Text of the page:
Our commitment to our RITE values

Penn State Health’s RITE values – Respect, Integrity, Teamwork and Excellence – provide the foundation for a respectful work and patient care environment. An expectation of mutual respect is a priority for our organization, employees and patients. To support this expectation, in 2017, Penn State Health became one of the first health care organizations in the country to implement a written policy stating that patients and their family members shall not discriminate against any of our employees based on aspects of diversity. In addition, the policy states that patients must also agree they will not request a different health care team member based on any part of that individual’s diversity. This ensures continuity of care and reinforces mutual respect. 

To support employees, we strengthen our commitment to diversity, inclusion and our RITE values through a zero tolerance for discrimination policy. This policy states that Penn State Health is committed to diversity and equality and does not tolerate unlawful bias, discrimination or harassment among employees, employees and students or employees and patients. Employees who willfully engage in conduct motivated by diversity-related hostility or hatred toward a person will have their employment terminated immediately. 

To put our commitment to diversity and inclusion into operation at the departmental and location level, the Penn State Health and Penn State College of Medicine Diversity Council, a collective of leaders from clinical and administrative departments at Hampden Medical Center, Hershey Medical Center, St. Joseph Medical Center and Penn State Health Medical Group practices, provides measurable diversity/inclusion initiatives in their locations. In addition, associate and vice chairs for diversity in Hershey Medical Center’s clinical departments implement strategies to improve the experiences of diverse patients.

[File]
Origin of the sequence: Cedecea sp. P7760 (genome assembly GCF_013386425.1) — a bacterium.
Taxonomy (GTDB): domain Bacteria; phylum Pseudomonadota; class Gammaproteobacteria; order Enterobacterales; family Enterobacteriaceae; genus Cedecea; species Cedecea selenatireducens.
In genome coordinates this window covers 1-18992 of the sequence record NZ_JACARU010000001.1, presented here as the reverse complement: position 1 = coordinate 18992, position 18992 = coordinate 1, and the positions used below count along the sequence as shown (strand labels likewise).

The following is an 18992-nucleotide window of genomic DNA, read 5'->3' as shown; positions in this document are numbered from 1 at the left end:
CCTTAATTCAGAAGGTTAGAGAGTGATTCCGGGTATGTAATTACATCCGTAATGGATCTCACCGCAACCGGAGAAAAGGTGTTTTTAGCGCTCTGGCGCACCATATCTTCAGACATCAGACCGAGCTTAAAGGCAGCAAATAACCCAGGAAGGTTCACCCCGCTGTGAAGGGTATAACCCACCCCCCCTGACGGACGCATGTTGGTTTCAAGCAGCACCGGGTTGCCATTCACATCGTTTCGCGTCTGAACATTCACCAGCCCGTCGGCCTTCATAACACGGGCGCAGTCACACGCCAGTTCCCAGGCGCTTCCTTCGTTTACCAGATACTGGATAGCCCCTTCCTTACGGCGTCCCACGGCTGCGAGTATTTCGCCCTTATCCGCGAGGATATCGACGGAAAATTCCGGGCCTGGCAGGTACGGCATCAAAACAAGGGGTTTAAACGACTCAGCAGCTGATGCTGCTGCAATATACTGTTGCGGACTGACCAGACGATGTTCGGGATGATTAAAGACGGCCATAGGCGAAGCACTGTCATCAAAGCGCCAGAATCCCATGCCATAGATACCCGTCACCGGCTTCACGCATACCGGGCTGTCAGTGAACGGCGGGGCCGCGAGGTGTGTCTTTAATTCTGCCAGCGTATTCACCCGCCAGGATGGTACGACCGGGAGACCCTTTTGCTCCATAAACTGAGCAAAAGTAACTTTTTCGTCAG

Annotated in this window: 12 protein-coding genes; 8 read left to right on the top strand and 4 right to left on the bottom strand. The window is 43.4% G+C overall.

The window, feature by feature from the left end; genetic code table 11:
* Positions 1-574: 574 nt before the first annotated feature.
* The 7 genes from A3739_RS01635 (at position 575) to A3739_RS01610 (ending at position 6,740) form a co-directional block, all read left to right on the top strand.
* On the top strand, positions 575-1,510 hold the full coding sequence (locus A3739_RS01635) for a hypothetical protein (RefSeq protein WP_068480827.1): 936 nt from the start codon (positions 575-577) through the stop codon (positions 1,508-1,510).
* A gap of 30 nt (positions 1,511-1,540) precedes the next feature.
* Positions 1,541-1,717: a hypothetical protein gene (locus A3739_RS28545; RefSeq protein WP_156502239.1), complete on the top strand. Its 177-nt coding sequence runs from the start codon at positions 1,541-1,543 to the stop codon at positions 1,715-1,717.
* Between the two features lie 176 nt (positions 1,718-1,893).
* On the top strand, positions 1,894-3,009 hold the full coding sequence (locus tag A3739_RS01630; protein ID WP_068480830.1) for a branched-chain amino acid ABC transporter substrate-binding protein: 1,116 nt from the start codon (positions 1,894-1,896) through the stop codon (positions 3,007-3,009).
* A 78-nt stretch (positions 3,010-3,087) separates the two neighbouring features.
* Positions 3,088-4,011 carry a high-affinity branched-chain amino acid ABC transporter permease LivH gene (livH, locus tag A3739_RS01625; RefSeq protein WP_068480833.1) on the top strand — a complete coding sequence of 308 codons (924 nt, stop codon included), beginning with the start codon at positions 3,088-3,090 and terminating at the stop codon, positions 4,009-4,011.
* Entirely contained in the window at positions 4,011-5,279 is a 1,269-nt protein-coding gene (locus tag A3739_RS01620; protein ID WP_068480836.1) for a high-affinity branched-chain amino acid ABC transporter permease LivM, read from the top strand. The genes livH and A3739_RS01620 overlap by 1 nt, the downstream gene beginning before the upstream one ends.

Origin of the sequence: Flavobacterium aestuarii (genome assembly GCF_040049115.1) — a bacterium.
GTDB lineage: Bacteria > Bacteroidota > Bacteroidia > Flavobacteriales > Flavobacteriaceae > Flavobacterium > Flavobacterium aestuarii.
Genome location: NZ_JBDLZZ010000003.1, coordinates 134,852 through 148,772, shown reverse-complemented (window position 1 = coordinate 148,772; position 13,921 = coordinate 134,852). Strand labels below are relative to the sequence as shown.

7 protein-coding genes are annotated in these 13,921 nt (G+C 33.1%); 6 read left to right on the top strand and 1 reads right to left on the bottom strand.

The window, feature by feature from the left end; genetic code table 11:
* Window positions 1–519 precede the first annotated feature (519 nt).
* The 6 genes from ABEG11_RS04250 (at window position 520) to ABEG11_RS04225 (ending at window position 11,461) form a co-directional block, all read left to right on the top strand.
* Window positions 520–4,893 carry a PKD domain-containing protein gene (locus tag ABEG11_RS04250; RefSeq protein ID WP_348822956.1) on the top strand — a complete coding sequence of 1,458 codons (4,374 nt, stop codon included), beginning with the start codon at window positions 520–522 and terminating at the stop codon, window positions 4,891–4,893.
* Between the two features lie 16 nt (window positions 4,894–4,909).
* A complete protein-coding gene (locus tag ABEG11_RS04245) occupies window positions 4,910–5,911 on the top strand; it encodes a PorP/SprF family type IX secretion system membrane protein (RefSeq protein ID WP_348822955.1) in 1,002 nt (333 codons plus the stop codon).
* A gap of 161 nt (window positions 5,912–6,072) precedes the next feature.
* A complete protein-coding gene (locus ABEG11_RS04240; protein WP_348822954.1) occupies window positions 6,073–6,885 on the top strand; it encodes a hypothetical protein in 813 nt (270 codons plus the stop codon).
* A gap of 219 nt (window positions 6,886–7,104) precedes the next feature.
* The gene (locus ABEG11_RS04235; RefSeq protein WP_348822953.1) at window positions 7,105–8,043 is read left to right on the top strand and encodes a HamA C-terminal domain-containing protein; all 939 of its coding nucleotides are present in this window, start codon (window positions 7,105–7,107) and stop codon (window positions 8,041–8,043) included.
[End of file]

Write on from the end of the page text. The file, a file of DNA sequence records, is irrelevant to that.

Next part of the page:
Penn State Health is committed to creating and maintaining a safe, inclusive and equitable environment for all employees and patients, including those with disabilities and those from LGBTQ+ communities. To accomplish this, Penn State Health, through its Office for Diversity, Equity and Inclusion, provides education, information, support and advocacy services throughout the Penn State Health community. 

The Nittany Lion statue is shown draped in rainbow colors in support of LGBTQ+ communities.To support patients from LGBTQ+ communities, Penn State Health has established the Sexual and Gender Minority Advisory Council, a group of individuals from our organization; the LGBT resource centers for Central PA, Reading and Lancaster; TransCentral PA; and Alder Health Services (Harrisburg), to determine best practices for health care inclusion of sexual and gender minorities. This advisory council has provided leadership to establish “preferred” or chosen names on patient medical records, embed sexual orientation/gender identity examples into employee training and launch a pronoun usage educational campaign. The advisory council’s action plan includes a communication campaign for pronoun practices within the organization and creating a list of providers of LGBTQ+-responsive care.

the International Symbol of Access that is a stylized image of a person in a wheelchair.Penn State Health has also established a Disability Inclusion Advisory Council to focus on the needs and interest of patients with disabilities. This council includes individuals from community disability advocacy organizations as well as employees with a passion and/or a responsibility for addressing the needs of patients with disabilities. The council focuses on increasing the educational awareness of the workforce on the needs of patients with disabilities and exploring how to provide greater access to patients with disabilities.

National racial incidents in 2020 brought a renewed focus on race relations to Penn State Health. In June of that year, the organization hosted nine town hall meetings, in addition to two meetings for the College of Medicine community, to hear employees’ thoughts on encouraging a more inclusive and respectful work environment. More than 3,000 individuals participated in these town halls, including the two hosted for the College of Medicine. The health system is implementing the recommendations from these town halls, with the goal of continuing to focus on eliminating racism and creating allies against racism. Read more about town hall updates and actions